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Publication numberUS4908107 A
Publication typeGrant
Application numberUS 07/202,127
Publication dateMar 13, 1990
Filing dateJun 2, 1988
Priority dateJun 4, 1987
Fee statusLapsed
Also published asCA1327766C, DE3718726A1, EP0293856A2, EP0293856A3, EP0293856B1
Publication number07202127, 202127, US 4908107 A, US 4908107A, US-A-4908107, US4908107 A, US4908107A
InventorsSteffen Dapperheld, Werner Schwertfeger, Manfred Wildt
Original AssigneeHoechst Aktiengesellschaft
Export CitationBiBTeX, EndNote, RefMan
External Links: USPTO, USPTO Assignment, Espacenet
Process for preparing fluorinated vinyl ethers
US 4908107 A
Abstract
The invention relates to a process for preparing compounds of the formula
(I) R1 --O--CF═CF2 
by elimination of halogen atoms from compounds of the formula ##STR1## by electrolysis. The compounds of the formula (II) are electrolyzed in an undivided or divided electrolysis cell in an organic liquid which can also contain water at a temperature from -20 C. to the boiling temperature of the electrolyte or catholyte at a current density of 1-500 mA/cm2 at a cathode made of lead, cadmium, zinc, copper, tin, zirconium, mercury, alloys of these metals or carbon.
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Claims(19)
We claim:
1. A process for preparing compounds of the formula
(I) R1 --O--CF═CF2 
by elimination of halogen atoms from compounds of the formula ##STR22## in which R1 is ##STR23## with R4 = F, Cl, perfluoralkyl having 1-3 carbon atoms
X = F, Cl, Br, I, H, --O--alkyl, --COO--alkyl,
--SO2 F
Y = F, Cl,
n = 0-10
m = 0-5
R2 = Cl, Br,
R3 = Cl, Br,
which comprises electrolyzing the compounds of the formula (II) in an undivided or divided electrolysis cell in an organic liquid which can also contain water at a temperature of -20 C. to the boiling temperature of the electrolyte or catholyte at a current density of 1-500 mA/cm2 at a cathode composed of lead, cadmium, zinc, copper, tin, zirconium, mercury, alloys of these metals or carbon.
2. The process as claimed in claim 1, wherein the electrolysis is carried out at a pH from 0 to 9 in the electrolyte in the undivided cell or in the catholyte in the divided cell.
3. The process as claimed in claim 1, wherein the dichlorides or dibromides of the following vinyl ethers: ##STR24## are electrolyzed.
4. The process as claimed in claim 1, wherein the electrolysis is carried out at a temperature from 10 to 90 C.
5. The process as claimed in claim 1, wherein the electrolysis is carried out at a current density from 10 to 400 mA/cm2.
6. The process as claimed in claim 1, wherein the electrolysis is carried out using a carbon cathode.
7. The process as claimed in claim 1, wherein a soluble salt of copper, silver, gold, zinc, cadmium, mercury, tin, lead, thallium, titanium, zirconium, bismuth, vanadium, tantalum, chromium, cerium, cobalt or nickel is added in a concentration of 10-3 to 10% by weight to the electrolyte in the undivided cell or to the catholyte in the divided cell.
8. The process as claimed in claim 1, wherein for said formula II, n ranges from 0-8, and m ranges from 0-3.
9. The process as claimed in claim 1, wherein for said formula II, n ranges from 0-6, and m ranges from 0-2.
10. The process as claimed in claim 1, wherein a compound of formula (II) is electrolyzed in a divided electrolysis cell, said divided cell being divided by a membrane of perfluorinated polymers, glass, ceramic, perfluorinated polymers having carboxyl, perfluorinated polymers having sulfo groups, or perfluorinated polymers having carboxyl and sulfo groups.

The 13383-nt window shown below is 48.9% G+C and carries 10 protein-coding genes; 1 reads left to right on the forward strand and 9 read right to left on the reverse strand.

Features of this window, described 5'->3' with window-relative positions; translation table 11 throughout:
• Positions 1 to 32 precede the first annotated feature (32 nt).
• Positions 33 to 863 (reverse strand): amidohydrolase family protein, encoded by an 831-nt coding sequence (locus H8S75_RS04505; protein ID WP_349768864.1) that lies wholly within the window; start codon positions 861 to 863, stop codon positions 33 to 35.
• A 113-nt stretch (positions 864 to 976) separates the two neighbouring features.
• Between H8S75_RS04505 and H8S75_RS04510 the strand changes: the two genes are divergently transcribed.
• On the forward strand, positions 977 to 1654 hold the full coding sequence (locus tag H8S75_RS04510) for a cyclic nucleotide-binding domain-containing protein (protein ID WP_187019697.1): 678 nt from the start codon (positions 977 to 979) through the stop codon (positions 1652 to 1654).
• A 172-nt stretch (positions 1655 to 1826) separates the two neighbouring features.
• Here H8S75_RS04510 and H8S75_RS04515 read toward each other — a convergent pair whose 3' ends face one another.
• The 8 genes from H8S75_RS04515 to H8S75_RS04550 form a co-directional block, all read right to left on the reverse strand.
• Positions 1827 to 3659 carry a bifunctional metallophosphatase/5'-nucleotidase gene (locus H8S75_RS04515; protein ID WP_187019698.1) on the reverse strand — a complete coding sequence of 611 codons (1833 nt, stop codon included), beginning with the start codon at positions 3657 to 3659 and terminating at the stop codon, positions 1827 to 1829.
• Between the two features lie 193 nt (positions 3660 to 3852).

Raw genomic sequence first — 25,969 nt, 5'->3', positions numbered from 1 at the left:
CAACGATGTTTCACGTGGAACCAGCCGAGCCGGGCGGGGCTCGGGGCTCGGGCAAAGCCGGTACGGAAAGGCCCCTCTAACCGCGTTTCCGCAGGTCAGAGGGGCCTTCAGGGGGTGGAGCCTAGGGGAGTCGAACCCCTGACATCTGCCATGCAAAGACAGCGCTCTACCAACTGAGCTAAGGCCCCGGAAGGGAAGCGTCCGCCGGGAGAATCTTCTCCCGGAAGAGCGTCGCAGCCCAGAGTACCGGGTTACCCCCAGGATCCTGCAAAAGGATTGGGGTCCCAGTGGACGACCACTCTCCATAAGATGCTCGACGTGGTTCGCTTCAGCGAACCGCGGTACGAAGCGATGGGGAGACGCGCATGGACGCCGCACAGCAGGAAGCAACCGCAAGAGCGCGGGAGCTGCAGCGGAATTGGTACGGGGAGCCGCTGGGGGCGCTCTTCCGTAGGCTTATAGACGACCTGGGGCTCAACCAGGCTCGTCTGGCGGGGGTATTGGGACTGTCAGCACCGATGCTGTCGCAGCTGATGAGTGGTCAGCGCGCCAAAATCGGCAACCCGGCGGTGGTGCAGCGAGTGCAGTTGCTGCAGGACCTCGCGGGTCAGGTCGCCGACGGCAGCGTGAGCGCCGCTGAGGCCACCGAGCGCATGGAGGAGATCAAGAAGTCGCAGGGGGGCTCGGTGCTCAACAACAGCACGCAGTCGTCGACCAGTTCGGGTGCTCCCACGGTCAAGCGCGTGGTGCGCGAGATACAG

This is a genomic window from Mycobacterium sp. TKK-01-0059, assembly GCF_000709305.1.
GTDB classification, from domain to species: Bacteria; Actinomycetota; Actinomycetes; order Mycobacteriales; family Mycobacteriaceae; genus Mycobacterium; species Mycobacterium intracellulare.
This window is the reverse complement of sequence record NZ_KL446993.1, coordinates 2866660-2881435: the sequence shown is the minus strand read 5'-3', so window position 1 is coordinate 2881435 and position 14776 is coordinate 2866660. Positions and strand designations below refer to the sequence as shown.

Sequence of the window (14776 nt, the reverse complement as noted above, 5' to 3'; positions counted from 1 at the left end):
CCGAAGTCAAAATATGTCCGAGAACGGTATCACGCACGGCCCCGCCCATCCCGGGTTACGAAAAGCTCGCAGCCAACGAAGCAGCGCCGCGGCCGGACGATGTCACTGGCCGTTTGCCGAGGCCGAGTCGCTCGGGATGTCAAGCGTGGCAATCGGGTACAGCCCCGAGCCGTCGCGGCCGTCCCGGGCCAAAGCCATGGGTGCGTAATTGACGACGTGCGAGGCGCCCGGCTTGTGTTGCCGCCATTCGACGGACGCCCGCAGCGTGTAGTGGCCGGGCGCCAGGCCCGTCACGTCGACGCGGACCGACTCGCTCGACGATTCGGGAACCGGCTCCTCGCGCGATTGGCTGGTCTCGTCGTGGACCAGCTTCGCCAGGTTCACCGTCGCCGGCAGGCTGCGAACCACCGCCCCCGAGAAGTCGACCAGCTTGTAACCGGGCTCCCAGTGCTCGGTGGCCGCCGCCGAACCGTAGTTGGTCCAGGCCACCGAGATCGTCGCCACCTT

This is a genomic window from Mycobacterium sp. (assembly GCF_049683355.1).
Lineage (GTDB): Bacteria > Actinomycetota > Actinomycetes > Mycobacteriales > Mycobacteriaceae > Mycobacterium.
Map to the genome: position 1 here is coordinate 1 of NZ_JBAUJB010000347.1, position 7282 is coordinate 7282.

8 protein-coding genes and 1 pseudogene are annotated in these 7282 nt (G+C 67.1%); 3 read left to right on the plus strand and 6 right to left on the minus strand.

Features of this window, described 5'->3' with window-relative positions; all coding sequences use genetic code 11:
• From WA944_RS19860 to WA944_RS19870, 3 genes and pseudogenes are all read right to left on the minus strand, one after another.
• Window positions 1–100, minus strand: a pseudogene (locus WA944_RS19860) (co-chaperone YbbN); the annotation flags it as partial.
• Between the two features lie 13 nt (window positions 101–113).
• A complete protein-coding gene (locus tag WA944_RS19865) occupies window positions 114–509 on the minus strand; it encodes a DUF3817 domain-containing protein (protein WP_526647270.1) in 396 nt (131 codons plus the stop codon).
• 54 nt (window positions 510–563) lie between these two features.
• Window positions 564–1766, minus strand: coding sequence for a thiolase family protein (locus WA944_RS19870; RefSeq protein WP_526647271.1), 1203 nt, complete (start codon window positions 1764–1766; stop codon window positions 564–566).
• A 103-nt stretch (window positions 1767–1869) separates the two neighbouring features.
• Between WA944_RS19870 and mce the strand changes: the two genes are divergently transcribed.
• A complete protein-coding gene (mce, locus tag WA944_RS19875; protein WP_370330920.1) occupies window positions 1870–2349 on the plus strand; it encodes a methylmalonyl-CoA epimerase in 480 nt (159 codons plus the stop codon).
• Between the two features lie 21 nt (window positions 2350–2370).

11. The process as claimed in claim 1, wherein a compound of formula (II) is electrolyzed in a cell which includes an anode composed of lead, lead dioxide on a support, platinum, titanium dioxide on titanium doped with noble metal oxide, or carbon.
12. The process as claimed in claim 1, wherein a compound of formula (II) is electrolyzed in a divided or undivided cell to which a soluble salt of copper, silver, gold, zinc, cadmium, mercury, tin, lead, thallium, titanium, zirconium, bismuth, vanadium, tantalum, chromium, cerium, cobalt or nickel is added in a concentration ranging from 10-5 to 25% by weight of the electrolyte in the undivided cell or of the catholyte in the divided cell.
13. The process as claimed in claim 1, wherein the electrolysis is carried out at a current density from 1 to 500 mA/cm2.
14. The process as claimed in claim 4, wherein the electrolysis is carried out at a temperature ranging from 10 to 80 C.
15. The process as claimed in claim 2, wherein the electrolysis is carried out at a pH ranging from 0.5 to 8 in the electrolyte in the undivided cell, or in the catholyte in the divided cell.
16. The process as claimed in claim 2, wherein said pH is controlled by the addition of an organic base of primary, secondary, or tertiary C2 -C12 -alkyl- or cycloalkylamines, aromatic or aliphatic-aromatic amines or salts thereof or an inorganic base of alkali metal, alkaline earth metal, hydroxides, quaternary ammonium salts, hydroxides of C1 -C12 -tetraalkyl-ammonium, C1 -C12 -trialkylarylammonium, C1 -C12 -trialkylalkylarylammonium, or an emulsifier that is anion- or cation-active in concentrations ranging from 0.01 to 25% by weight of the electrolyte or catholyte.
17. The process as claimed in claim 16, wherein the concentration of said organic base, inorganic base, or emulsifier ranges from 0.03 to 20% by weight of the electrolyte or catholyte.
18. The process as claimed in claim 2, wherein said pH is controlled by the addition of an inorganic or organic acid of hydrochloric acids, boric acid, phosphoric acid, sulfuric acid, tetrafluoroboric acid, formic acid, acetic acid, citric acid or a salt thereof, to the catholyte in the divided cell, or to the electrolyte in the undivided cell.